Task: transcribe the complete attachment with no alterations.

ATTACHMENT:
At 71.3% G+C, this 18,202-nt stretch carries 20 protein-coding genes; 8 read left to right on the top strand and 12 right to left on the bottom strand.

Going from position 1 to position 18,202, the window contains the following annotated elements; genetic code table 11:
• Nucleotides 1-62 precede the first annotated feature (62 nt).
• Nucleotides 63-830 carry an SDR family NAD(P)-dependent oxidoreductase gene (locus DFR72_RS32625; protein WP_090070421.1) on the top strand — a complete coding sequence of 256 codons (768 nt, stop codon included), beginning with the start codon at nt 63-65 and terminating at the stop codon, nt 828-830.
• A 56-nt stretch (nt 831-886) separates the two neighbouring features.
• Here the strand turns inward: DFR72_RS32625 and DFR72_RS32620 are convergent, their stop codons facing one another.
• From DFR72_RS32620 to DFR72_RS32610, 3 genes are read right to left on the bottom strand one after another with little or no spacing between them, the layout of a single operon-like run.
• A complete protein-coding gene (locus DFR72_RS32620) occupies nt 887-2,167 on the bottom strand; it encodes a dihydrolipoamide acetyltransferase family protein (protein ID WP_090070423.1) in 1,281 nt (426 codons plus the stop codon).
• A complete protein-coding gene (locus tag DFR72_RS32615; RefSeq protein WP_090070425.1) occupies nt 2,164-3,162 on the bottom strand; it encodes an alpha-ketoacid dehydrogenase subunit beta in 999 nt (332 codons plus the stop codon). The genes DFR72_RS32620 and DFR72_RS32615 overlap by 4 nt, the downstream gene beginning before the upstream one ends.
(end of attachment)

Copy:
At 71.3% G+C, this 18,202-nt stretch carries 20 protein-coding genes; 8 read left to right on the top strand and 12 right to left on the bottom strand.

Going from position 1 to position 18,202, the window contains the following annotated elements; genetic code table 11:
• Nucleotides 1-62 precede the first annotated feature (62 nt).
• Nucleotides 63-830 carry an SDR family NAD(P)-dependent oxidoreductase gene (locus DFR72_RS32625; protein WP_090070421.1) on the top strand — a complete coding sequence of 256 codons (768 nt, stop codon included), beginning with the start codon at nt 63-65 and terminating at the stop codon, nt 828-830.
• A 56-nt stretch (nt 831-886) separates the two neighbouring features.
• Here the strand turns inward: DFR72_RS32625 and DFR72_RS32620 are convergent, their stop codons facing one another.
• From DFR72_RS32620 to DFR72_RS32610, 3 genes are read right to left on the bottom strand one after another with little or no spacing between them, the layout of a single operon-like run.
• A complete protein-coding gene (locus DFR72_RS32620) occupies nt 887-2,167 on the bottom strand; it encodes a dihydrolipoamide acetyltransferase family protein (protein ID WP_090070423.1) in 1,281 nt (426 codons plus the stop codon).
• A complete protein-coding gene (locus tag DFR72_RS32615; RefSeq protein WP_090070425.1) occupies nt 2,164-3,162 on the bottom strand; it encodes an alpha-ketoacid dehydrogenase subunit beta in 999 nt (332 codons plus the stop codon). The genes DFR72_RS32620 and DFR72_RS32615 overlap by 4 nt, the downstream gene beginning before the upstream one ends.